Here is what is interesting to me—the school officials were, I suspect, playing like they didn’t know what kind of pill the girl took. Which is ridiculous, because while many pills are hard to identify at a distance, birth control pills aren’t in that category. They’re probably the most iconic, easily recognizable pill packs around. In fact, I’ve often questioned whether or not it’s so great to have birth control pills be so damn obvious, because it’s that much harder to conceal the pill from prying eyes, if you need to take one around other people or if you’re a young woman who doesn’t necessarily think it’s wise to share your sexual status with your folks. I say this while appreciating the classic design of the pill pack, which I do appreciate from an aesthetic perspective.

Here’s the thing: You have to take your pill at the same time every day (or as soon as you remember, if you forget), or you raise the chances of not just untimely bleeding, but of getting pregnant. This young woman probably had a stark choice—run that risk (which is many times more terrifying for an adolescent than a grown woman) or break the rules. By choosing to be responsible to herself, her health, and her future, she got suspended. Because she visibly rejected both drug war and sex war hysteria.

The article makes it clear that there’s a real problem of using zero tolerance rules to specifically punish young women who show a disinterest in getting pregnant as teenagers, even punishing that rejection of pregnancy more harshly than they do the use of illegal drugs.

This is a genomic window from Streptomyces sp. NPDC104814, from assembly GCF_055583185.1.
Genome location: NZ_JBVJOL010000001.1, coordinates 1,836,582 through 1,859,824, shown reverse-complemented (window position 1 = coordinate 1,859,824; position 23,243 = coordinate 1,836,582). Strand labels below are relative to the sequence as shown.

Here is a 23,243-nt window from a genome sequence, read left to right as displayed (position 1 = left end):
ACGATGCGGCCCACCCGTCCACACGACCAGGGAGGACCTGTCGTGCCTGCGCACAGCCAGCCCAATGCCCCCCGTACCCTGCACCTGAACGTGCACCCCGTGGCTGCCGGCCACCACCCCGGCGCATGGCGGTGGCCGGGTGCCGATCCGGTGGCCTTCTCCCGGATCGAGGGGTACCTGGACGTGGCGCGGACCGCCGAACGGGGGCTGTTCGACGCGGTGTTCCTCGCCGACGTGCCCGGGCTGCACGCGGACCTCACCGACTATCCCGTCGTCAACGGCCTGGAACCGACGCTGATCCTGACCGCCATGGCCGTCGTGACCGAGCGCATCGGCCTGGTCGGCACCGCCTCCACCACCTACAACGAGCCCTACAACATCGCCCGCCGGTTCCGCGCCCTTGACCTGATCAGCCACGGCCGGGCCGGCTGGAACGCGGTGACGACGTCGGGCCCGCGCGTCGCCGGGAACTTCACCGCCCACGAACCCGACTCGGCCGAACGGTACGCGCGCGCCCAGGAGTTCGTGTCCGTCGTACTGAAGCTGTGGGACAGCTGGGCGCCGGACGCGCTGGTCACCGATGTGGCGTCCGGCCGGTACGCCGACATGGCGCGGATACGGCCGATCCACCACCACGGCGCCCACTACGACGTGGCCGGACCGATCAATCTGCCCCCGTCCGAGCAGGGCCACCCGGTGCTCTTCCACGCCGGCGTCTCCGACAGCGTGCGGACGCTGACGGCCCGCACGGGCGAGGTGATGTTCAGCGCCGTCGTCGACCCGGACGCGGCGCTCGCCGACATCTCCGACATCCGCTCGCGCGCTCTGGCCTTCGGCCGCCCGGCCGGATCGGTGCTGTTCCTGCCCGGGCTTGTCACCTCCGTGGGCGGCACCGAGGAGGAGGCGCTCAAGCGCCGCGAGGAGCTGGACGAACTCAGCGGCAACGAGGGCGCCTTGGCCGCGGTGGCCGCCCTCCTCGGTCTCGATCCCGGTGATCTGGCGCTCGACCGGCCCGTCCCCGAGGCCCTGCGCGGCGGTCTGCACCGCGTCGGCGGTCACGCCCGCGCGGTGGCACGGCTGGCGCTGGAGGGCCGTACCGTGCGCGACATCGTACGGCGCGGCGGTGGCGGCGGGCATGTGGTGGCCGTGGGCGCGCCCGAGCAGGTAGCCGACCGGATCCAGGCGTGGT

Health advocates say that harsh penalties for students who take birth-control pills at school conflicts with a campaign schools are waging against teen pregnancy.

A small portion of school health clinics across the country distribute birth-control pills to teens. But in Fairfax, even carrying the pills in a backpack is counted among the most serious offenses in the Student Responsibilities and Rights handbook.

During two weeks of watching television game shows and trying to keep up with homework online, the Fairfax teen, an honor student and lettered athlete, had time to study the handbook closely. If she had been caught high on LSD, heroin or another illegal drug, she found, she would have been suspended for five days. Taking her prescribed birth-control pill on campus drew the same punishment as bringing a gun to school would have.

Well, being a sexually active teenage girl that doesn’t want to accept her baby-or-abortion punishment for being a slut is up there with attempted murder, right? Even though that means nearly half our teenage girls should be treated like criminals.

*Their speakers tend to fall into two camps—young women who had the baby and it turned their wretched, slutty lives around. They got married and now, according to them, they wake up every day farting roses and shitting gold, their lives are so perfect. Babies magically transform sluts into wives and mothers, in other words. You also have the women who had abortions and regretted it. There is no such thing as an unhappy wife, a single mother, or a happy single woman who is sexually active in these stories.

Amanda Marcotte
Amanda Marcotte
Amanda Marcotte is a freelance journalist born and bred in Texas, but now living in the writer reserve of Brooklyn. She focuses on feminism, national politics, and pop culture, with the order shifting depending on her mood and the state of the nation.